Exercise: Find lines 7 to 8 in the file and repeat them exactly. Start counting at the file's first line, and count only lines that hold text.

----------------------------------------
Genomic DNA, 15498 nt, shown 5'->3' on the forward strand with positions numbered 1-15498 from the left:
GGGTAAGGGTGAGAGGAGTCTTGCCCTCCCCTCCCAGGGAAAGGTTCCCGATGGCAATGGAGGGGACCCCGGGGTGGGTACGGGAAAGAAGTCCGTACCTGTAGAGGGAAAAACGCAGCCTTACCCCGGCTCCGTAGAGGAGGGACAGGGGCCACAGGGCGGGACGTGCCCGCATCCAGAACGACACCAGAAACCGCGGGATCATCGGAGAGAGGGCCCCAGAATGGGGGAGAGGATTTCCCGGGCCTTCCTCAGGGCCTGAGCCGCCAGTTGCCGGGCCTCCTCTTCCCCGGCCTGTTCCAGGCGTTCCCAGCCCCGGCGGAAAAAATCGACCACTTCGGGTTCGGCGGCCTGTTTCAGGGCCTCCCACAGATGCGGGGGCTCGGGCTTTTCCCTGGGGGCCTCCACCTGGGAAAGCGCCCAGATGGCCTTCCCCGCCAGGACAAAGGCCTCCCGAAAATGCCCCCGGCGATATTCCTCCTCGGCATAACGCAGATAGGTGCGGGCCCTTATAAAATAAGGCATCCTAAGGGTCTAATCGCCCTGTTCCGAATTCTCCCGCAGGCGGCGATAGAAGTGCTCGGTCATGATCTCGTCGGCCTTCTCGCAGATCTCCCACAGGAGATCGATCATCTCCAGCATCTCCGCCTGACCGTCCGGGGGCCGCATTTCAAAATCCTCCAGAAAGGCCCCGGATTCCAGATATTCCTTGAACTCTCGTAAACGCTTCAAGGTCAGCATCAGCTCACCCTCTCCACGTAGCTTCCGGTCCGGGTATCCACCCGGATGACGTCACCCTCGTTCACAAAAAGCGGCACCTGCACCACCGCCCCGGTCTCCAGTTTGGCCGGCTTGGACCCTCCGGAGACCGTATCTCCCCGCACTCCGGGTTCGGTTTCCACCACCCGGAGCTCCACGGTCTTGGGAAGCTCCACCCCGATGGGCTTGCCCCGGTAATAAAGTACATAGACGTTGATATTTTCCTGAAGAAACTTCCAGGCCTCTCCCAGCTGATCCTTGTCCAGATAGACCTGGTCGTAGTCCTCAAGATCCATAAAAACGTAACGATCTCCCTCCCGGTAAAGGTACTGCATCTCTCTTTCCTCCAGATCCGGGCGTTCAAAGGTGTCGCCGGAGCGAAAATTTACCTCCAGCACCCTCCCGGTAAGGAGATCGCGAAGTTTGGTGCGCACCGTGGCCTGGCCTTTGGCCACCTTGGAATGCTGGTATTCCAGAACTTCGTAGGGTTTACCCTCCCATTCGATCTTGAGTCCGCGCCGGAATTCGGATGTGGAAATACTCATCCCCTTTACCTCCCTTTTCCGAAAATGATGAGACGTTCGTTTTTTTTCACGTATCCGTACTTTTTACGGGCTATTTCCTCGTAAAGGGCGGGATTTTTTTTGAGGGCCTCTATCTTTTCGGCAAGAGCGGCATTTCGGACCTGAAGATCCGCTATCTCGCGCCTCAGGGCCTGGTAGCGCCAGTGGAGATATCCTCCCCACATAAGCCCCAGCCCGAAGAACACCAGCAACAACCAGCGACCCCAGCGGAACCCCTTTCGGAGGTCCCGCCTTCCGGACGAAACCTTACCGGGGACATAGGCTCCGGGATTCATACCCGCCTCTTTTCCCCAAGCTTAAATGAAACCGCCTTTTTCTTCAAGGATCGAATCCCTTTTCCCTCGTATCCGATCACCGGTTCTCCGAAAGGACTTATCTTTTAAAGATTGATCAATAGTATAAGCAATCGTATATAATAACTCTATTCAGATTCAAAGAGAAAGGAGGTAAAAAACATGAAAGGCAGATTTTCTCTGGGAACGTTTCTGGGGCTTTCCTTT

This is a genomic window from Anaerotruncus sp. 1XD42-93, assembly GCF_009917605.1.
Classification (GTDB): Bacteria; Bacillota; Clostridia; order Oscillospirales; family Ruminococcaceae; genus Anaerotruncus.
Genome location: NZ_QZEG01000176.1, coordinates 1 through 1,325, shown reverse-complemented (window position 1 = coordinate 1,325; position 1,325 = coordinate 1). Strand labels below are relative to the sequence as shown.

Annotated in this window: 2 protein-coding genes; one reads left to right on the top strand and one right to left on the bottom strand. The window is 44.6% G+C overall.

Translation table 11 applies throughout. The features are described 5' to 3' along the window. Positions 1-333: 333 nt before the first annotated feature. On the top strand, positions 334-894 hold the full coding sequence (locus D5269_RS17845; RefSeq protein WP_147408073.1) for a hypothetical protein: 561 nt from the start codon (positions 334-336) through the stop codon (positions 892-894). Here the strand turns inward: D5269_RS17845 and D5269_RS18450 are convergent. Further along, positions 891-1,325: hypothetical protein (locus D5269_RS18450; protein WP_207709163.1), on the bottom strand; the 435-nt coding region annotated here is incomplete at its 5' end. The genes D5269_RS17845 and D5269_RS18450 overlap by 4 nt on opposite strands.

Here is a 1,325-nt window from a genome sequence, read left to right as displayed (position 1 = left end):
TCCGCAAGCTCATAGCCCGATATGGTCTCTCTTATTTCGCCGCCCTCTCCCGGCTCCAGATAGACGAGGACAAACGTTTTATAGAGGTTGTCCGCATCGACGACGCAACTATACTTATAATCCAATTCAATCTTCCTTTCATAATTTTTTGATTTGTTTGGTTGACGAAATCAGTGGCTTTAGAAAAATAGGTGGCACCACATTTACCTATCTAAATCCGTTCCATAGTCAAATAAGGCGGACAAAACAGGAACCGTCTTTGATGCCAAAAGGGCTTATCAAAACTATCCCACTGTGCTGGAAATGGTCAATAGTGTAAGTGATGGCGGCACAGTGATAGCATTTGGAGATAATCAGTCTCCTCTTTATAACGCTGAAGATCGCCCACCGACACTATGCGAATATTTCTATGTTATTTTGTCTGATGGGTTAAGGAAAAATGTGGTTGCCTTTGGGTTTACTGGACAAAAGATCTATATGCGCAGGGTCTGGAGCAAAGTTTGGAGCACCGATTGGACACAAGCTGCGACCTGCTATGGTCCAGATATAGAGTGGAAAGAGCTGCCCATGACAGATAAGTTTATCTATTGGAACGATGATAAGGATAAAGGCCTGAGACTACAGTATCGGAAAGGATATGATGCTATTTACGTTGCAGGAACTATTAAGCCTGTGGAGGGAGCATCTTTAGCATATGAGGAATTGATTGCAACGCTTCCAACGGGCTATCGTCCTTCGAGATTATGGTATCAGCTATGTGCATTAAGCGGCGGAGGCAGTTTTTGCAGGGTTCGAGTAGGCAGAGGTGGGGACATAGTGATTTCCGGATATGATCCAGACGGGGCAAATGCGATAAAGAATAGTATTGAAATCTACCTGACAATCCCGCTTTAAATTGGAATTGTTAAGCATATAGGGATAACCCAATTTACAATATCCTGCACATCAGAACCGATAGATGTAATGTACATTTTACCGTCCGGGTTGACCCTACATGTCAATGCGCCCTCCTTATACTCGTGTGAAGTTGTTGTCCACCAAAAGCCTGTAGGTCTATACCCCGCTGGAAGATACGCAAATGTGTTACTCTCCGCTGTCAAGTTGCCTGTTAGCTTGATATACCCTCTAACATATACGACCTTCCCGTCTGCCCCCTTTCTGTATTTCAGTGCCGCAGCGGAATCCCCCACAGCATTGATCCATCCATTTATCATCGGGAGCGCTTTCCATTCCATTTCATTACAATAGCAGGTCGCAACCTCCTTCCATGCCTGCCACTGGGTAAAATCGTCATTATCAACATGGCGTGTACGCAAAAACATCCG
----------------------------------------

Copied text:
Translation table 11 applies throughout. The features are described 5' to 3' along the window. Positions 1-333: 333 nt before the first annotated feature. On the top strand, positions 334-894 hold the full coding sequence (locus D5269_RS17845; RefSeq protein WP_147408073.1) for a hypothetical protein: 561 nt from the start codon (positions 334-336) through the stop codon (positions 892-894). Here the strand turns inward: D5269_RS17845 and D5269_RS18450 are convergent. Further along, positions 891-1,325: hypothetical protein (locus D5269_RS18450; protein WP_207709163.1), on the bottom strand; the 435-nt coding region annotated here is incomplete at its 5' end. The genes D5269_RS17845 and D5269_RS18450 overlap by 4 nt on opposite strands.

Here is a 1,325-nt window from a genome sequence, read left to right as displayed (position 1 = left end):